Press regulator orders front page correction from The Times for 'Labour tax bombshell' splash

The newspaper has now published a correction on the front page of its website

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The press regulator has ordered The Times newspaper to publish a front page correction to a pre-election story about Labour’s spending plans.

On 24 April, two weeks before the general election, the paper’s print edition ran the front page headline ‘Labour’s £1,000 tax on families’.

The newspaper later accepted that its front page splash was inaccurate.

The Times has now published the correction on the front page of its website, where it is set to remain for 48 hours.

A complaint was made to Ipso about the story by the economist Jonathan Portes.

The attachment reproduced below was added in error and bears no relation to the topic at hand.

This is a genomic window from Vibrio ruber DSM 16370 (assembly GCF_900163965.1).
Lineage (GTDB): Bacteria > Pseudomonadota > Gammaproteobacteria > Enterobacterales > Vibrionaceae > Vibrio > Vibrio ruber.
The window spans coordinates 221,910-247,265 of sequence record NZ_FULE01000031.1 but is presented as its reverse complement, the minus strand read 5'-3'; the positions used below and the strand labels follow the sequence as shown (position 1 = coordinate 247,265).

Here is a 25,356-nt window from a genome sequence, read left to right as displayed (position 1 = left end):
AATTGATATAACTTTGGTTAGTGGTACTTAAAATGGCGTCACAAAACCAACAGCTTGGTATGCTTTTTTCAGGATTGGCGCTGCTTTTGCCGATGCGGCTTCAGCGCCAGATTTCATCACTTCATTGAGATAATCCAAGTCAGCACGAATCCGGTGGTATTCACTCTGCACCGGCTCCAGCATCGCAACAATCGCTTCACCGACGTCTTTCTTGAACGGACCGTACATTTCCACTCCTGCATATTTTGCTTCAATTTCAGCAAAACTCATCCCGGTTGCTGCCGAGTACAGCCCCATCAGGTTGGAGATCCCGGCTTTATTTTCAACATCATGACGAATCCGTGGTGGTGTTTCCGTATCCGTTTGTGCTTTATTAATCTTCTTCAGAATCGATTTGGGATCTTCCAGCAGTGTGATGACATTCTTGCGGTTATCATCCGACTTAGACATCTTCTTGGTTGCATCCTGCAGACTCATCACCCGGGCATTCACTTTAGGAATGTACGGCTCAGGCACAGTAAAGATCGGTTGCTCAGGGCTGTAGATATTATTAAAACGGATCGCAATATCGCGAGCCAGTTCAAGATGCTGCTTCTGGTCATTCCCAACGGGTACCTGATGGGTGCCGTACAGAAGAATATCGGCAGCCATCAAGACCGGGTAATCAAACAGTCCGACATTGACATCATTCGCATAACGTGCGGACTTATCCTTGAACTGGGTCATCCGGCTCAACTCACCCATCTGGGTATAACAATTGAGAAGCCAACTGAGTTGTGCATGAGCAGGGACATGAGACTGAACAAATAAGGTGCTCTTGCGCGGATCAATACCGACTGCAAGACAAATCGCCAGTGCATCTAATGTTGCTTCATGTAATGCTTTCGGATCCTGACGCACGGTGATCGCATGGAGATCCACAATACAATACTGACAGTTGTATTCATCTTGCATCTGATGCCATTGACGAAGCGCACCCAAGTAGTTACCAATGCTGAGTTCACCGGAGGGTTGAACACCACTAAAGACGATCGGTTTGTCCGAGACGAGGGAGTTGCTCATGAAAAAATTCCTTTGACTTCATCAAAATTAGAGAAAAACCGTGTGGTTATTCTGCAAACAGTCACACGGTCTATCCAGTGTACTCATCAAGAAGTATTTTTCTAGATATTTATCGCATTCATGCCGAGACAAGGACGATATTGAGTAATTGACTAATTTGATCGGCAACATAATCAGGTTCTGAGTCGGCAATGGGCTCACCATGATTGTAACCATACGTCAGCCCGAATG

The newspaper had previously published a correction on its letters page admitting that the claim that “Ed Miliband would saddle every working family with extra taxes equivalent to more than £1,000” was false.

But Ipso said the prominence of the original breach meant that the less prominent correction did not satisfy its rules, however.

“The committee recognised the value of publishing the correction in the newspaper’s established column; choosing to place some corrections in another part of the newspaper could undermine the advantages of having a consistent position for corrections,” the watchdog said.

 

“However, the committee was concerned that the newspaper had prominently published material which was so plainly inaccurate.

“Given the nature and prominence of the original breach, the prominence of the correction was not sufficient and therefore the requirements of Clause 1 (ii) had not been met.”

It is common practice in all newspapers to publish corrections inside the newspaper, but new rules agreed by publishers mean prominent mistakes are likely to lead to more prominent corrections in future.

The Times’s new correction said: “This correction was first published on May 2. It is being republished today with a cross-reference from page 1 following an upheld complaint ruling by the Independent Press Standards Organisation.”

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